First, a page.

Vaccination of uninsured people against Covid-19: B4SA Statement
B4SA welcomes the utilisation of private capacity to vaccinate uninsured people, the recent rapid increase in vaccinations, and the opening of EVDS registrations to over 50s.
Martin Kingston, chairman of the B4SA steering committee says, “We are also very pleased the Department of Health has agreed that the country will increasingly take advantage of the growing number of private sector sites by directing and permitting uninsured people to be vaccinated there. This means that as a country we will use the increased supply of vaccines more effectively, and rapidly increase the number of people protected.”
Kingston called on all over 50s to register as soon as possible, and for everyone to help the over 50s they know to register. “Registration is necessary for people to be vaccinated. Registration helps the Department of Health to allocate people to a site near them, it helps them to manage the stock of vaccines, it allows them to remind people of their second jab, and allows the department to monitor for adverse effects.”
According to Kingston, the national vaccination programme is gathering pace. “We are starting to make substantial inroads,” he says. “The rate at which people over 60 and now teachers are being vaccinated is rising fast. On average, we are now over administering of 100 000 vaccinations daily. This week over 100 000 educators were jabbed in just two days. This is a vast improvement on the average 32 000 vaccinations per day in the first week of Phase 2 in mid-May. More than 2.5m people have now received a vaccination.”
More vaccination capacity is being brought online almost every day at both public, private and workplace sites across the country. This week there were 101 private and 143 public sector sites and operational and available to administer the vaccine. In the next week we expect to bring an additional 19 workplace sites online and there are many hundreds more in the approval pipeline.
However, South Africa remains in a periodically vaccine-constrained environment and is dependent on delivery by the manufacturers. “We welcome the arrival of short-dated J&J stock now used for educators and other workers,” says Kingston, “but caution that vaccine supply remains unpredictable and periodically constrained. We will soon start to use Pfizer stock for people’s second doses, which will increase demand on our stocks.”
According to Kingston, any supply constraints may impact on the rollout of many of the planned new vaccination sites. “We need a concerted effort to secure more vaccines from multiple sources,” he says. “Covid-19 is a national challenge requiring a collaborative national effort. We welcome the unprecedented levels of public and private collaboration between Government, the private sector, and our other social partners.”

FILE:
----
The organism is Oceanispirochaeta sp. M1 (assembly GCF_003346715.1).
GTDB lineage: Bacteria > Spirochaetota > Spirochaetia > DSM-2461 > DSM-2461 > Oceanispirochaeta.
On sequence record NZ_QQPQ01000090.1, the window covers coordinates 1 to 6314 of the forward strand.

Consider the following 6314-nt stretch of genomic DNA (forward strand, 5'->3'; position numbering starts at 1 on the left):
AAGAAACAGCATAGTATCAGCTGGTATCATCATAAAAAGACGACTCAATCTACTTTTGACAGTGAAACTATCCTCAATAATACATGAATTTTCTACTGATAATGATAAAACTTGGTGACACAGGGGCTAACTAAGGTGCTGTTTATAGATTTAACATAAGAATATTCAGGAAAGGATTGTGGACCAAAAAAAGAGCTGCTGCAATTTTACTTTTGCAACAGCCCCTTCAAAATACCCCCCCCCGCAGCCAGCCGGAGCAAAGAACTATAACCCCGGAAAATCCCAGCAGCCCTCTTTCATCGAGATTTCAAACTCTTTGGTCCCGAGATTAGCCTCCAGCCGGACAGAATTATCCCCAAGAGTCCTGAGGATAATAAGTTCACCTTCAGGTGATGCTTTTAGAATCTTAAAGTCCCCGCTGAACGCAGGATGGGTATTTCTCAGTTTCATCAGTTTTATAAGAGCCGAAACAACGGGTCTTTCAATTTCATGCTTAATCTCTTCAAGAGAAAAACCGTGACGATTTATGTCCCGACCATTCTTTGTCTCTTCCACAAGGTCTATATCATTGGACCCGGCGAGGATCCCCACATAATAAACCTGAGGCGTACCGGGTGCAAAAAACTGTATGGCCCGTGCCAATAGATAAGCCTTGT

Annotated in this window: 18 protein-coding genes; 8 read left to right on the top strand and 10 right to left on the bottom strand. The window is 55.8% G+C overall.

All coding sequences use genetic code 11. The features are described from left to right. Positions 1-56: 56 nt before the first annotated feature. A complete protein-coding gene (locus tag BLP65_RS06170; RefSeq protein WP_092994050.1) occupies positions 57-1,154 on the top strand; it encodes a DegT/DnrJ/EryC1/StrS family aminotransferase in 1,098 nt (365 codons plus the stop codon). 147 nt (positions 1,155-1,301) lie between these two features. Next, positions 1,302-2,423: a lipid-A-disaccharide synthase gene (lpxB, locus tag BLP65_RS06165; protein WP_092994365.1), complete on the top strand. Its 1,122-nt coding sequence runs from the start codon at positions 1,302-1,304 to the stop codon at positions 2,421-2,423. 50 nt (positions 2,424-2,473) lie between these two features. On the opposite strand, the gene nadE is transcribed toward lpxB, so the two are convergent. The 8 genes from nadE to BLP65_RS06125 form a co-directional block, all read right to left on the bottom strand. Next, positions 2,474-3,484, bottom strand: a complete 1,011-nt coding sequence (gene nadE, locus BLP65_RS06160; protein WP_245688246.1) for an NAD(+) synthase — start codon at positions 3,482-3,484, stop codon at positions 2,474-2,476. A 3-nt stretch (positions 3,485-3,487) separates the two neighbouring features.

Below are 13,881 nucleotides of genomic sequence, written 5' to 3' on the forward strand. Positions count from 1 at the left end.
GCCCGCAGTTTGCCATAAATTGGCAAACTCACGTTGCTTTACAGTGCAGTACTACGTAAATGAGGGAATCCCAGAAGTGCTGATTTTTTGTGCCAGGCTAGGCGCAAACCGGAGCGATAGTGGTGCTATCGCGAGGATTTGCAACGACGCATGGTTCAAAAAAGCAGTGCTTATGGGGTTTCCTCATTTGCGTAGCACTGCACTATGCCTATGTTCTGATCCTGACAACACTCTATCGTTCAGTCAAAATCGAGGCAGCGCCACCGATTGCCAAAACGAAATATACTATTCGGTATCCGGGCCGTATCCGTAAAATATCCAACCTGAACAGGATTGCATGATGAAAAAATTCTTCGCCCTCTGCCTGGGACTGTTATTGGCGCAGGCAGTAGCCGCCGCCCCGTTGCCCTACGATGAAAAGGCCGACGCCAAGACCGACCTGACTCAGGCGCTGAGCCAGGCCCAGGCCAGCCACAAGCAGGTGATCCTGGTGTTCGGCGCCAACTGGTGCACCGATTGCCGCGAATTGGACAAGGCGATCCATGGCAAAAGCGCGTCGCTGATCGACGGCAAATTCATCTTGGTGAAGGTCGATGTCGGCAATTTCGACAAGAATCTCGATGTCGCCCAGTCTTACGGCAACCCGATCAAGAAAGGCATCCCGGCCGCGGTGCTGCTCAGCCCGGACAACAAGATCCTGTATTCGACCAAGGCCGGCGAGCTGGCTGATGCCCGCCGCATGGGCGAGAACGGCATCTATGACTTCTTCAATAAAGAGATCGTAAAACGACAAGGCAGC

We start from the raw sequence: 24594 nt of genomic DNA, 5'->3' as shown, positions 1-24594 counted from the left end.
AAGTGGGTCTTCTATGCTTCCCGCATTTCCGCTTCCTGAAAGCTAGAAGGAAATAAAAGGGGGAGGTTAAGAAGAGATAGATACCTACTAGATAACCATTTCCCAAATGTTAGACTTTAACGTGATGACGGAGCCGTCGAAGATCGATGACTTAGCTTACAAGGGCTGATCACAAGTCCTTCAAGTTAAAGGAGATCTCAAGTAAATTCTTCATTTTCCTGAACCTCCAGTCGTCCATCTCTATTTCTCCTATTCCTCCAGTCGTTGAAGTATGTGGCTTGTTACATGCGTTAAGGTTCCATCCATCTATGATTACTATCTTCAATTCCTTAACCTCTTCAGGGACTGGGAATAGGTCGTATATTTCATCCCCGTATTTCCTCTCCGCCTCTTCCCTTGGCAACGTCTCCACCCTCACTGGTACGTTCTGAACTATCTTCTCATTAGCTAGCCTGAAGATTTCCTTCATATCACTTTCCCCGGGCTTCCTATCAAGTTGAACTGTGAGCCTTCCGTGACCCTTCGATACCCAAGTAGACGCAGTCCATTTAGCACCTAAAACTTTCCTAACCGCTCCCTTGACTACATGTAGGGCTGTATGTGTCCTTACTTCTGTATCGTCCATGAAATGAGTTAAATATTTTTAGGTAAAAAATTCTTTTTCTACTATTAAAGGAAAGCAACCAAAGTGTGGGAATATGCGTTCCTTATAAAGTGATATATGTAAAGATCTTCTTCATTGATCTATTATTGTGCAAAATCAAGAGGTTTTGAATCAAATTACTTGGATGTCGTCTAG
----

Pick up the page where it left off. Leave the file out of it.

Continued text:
“We need to be clear,” says Kingston. “The national government creates policy, it purchases the vaccines and it leads on the administration and oversight of the national rollout. As the private sector, we stand ready to vaccinate as many South Africans as we can under its leadership. We are here to help, to support in any way we can – and right now that must be to build more vaccination capacity and support the national rollout strategy.”
While Government provides policy and administrative and political leadership, all sections of South African society – labour, business, civil society, the Solidarity Fund, and faith-based organisations – have mobilised to support the vaccination programme. Businesses across the country are providing assistance on the ground and leveraging their brands, networks, and infrastructure to drive registrations and provide vaccine education.
“Getting as many people as possible vaccinated is the single most important priority for our country right now,” says Kingston. “Each person vaccinated brings South Africa one step closer to herd immunity. With the third wave upon us and hospitals nearing capacity, we also need every person to continue to wear masks, sanitise, and maintain social distancing.”
“By harnessing all the energy, expertise, and commitment of all South Africans, we will both save lives and rebuild livelihoods.”
B4SA will continue to support government to expand approved vaccination sites for the public and workers.
B4SA is pleased more uninsured people will be vaccinated, using increasing private capacity.
B4SA notes that the ramp-up of capacity is dependent on delivery from vaccine manufacturers.
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